Figure 1. Ears of corn displaying Gibberella ear rot with visible Fusarium graminearum mycelia.

Research goals

  • Evaluate the effect of foliar fungicide applications on corn foliar diseases and DON levels in silage corn
  • Evaluate brown midrib corn hybrids for their resistance to Gibberella ear and stalk rots and subsequent levels of DON in those plant parts
  • Examine the relationship of F. graminearum presence and DON levels within and between stalks and ears of corn plants 

The research

In 2018 and 2019, field trials using two brown midrib (BMR) silage corn hybrids were conducted at the Arlington Agricultural Research Station in Arlington, Wisconsin. The field trials were conducted to evaluate the effect of different foliar fungicide treatments (13 in 2018 and 11 in 2019; Table 1) and application timings on foliar disease and DON. Diseases such as northern corn leaf blight, tar spot, gray leaf spot, and southern rust were observed across these years and were rated in-season and at harvest. Additionally, freshly chopped silage samples were analyzed for quality, nutritional parameters, and DON levels. 

In both years a subset of field plots from the previously discussed foliar fungicide trials were used to investigate the colonization of F. graminearum and localization of DON within different parts of silage corn. These experiments are referred to as the partitioned sample trials and included fungicide treatments of Headline AMP (pyraclostrobin + metconazole) and Proline 480 SC (prothioconazole) applied at the R1 (silking) growth stage along with a non-treated control. 

Both BMR hybrids were included in these experiments for a total of six treatment combinations. Gibberella ear rot and stalk rot ratings were made in-season and at harvest to examine the impact of the applied fungicides on disease severity. At harvest, stalk samples bearing ears were harvested and partitioned into stalk and ear (husks and shank attached) segments, which were processed and ground separately.  Samples were then analyzed by quantifying F. graminearum DNA quantities (using quantitative polymerase chain reaction i.e. qPCR) and DON concentrations (using enzyme-linked immunosorbent assay i.e. ELISA) in the partitioned segments.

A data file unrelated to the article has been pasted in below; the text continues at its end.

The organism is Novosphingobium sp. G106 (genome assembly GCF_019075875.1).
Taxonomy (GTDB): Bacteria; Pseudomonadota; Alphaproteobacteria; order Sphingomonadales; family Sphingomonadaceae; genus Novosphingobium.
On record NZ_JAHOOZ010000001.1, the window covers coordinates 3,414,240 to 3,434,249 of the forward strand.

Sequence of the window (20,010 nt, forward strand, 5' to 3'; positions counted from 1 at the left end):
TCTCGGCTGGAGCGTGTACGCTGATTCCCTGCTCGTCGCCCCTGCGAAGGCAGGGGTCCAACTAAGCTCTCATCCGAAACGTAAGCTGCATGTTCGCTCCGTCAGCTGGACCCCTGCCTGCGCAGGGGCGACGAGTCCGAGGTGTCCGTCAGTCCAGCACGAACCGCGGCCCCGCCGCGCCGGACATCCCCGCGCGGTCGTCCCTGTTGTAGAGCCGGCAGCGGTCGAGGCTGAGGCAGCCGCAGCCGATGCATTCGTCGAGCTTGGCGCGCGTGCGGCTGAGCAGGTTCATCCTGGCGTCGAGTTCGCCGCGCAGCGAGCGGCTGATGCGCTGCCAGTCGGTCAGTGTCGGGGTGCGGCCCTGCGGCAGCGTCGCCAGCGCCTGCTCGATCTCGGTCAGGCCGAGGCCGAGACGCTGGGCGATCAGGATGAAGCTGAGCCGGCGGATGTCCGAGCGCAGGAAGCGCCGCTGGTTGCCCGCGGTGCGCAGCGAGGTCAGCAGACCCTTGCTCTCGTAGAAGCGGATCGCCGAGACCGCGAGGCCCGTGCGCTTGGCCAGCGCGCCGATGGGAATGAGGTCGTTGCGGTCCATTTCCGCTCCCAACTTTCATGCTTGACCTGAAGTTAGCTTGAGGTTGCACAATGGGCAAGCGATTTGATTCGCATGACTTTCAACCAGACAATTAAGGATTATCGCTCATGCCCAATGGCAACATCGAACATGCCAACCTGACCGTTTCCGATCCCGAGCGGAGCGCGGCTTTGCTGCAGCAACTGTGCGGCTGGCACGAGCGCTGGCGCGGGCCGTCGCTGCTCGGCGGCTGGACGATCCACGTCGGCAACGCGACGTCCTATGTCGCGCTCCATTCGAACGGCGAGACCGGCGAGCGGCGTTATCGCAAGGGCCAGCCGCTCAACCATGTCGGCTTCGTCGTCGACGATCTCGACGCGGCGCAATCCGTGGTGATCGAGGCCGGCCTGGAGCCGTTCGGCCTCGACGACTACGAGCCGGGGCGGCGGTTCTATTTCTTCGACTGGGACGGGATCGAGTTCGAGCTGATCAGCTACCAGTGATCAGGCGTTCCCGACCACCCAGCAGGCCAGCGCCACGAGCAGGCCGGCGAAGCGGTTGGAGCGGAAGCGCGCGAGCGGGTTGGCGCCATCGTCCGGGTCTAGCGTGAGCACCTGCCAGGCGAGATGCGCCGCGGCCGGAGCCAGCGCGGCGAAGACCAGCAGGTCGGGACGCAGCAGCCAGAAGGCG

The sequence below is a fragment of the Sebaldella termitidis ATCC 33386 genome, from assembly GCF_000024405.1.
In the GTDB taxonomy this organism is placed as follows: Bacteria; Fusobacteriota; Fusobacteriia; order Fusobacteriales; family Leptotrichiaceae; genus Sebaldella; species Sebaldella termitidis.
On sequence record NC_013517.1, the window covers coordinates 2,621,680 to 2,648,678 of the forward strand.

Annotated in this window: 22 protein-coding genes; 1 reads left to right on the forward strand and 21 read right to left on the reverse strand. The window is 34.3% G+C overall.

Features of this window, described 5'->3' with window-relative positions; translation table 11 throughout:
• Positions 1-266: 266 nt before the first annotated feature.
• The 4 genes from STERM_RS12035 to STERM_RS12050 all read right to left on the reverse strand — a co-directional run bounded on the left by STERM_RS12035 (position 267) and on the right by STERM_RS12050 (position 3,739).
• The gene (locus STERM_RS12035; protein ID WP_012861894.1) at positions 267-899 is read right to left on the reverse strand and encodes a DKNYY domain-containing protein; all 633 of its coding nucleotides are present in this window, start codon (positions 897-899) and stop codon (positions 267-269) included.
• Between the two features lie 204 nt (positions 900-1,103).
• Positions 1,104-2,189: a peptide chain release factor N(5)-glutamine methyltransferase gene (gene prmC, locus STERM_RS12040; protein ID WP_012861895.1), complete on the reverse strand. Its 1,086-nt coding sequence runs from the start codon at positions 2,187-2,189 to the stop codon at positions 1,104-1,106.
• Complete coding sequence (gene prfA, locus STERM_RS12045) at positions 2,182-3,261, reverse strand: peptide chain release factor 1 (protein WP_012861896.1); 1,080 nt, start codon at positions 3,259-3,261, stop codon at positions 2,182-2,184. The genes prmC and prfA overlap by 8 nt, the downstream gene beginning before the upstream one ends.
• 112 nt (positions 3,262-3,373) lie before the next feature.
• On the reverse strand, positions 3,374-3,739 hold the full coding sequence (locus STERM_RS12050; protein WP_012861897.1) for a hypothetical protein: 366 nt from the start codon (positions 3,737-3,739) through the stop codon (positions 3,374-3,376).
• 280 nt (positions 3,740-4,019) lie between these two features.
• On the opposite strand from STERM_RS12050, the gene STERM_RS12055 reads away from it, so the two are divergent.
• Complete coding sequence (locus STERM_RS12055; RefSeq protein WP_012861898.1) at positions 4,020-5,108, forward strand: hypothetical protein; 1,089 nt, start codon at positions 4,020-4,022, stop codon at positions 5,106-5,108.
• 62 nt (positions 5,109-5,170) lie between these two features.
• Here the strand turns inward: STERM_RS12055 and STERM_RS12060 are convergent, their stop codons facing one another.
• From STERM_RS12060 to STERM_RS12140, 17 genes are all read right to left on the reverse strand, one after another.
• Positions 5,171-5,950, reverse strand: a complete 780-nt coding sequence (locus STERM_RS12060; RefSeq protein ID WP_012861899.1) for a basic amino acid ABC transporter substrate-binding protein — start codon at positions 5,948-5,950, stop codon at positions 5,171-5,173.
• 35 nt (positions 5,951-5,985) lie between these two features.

Across the years and hybrids tested, there was little consistency in how fungicide treatments affected the measured yield parameters (dry matter yield, digestibility, moisture, and starch). Fungicide treatments reduced foliar disease levels (Tables 1, 2, 3, 4, 5). In the partitioned sample trials, F. graminearum and DON were detected in all samples. Ear rot and stalk rot severity were relatively high in 2018, with DON concentrations reaching 30 ppm, and lower in 2019, with DON concentrations <5ppm. Concentrations of DON were consistently greater in stalk samples compared to the ear samples in 2019, but in the elevated disease of 2018, there was greater variation of DON accumulation between stalks and ears. Quantities of F. graminearumDNA in ears and stalks were linked to corresponding DON levels in both stalks and ears, but DON levels were not always related. For example, high levels of DON in stalks did not necessarily mean that there were high levels of DON in ears, and vice versa (Figure 2). 

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Disease Development and Deoxynivalenol Accumulation in Silage Corn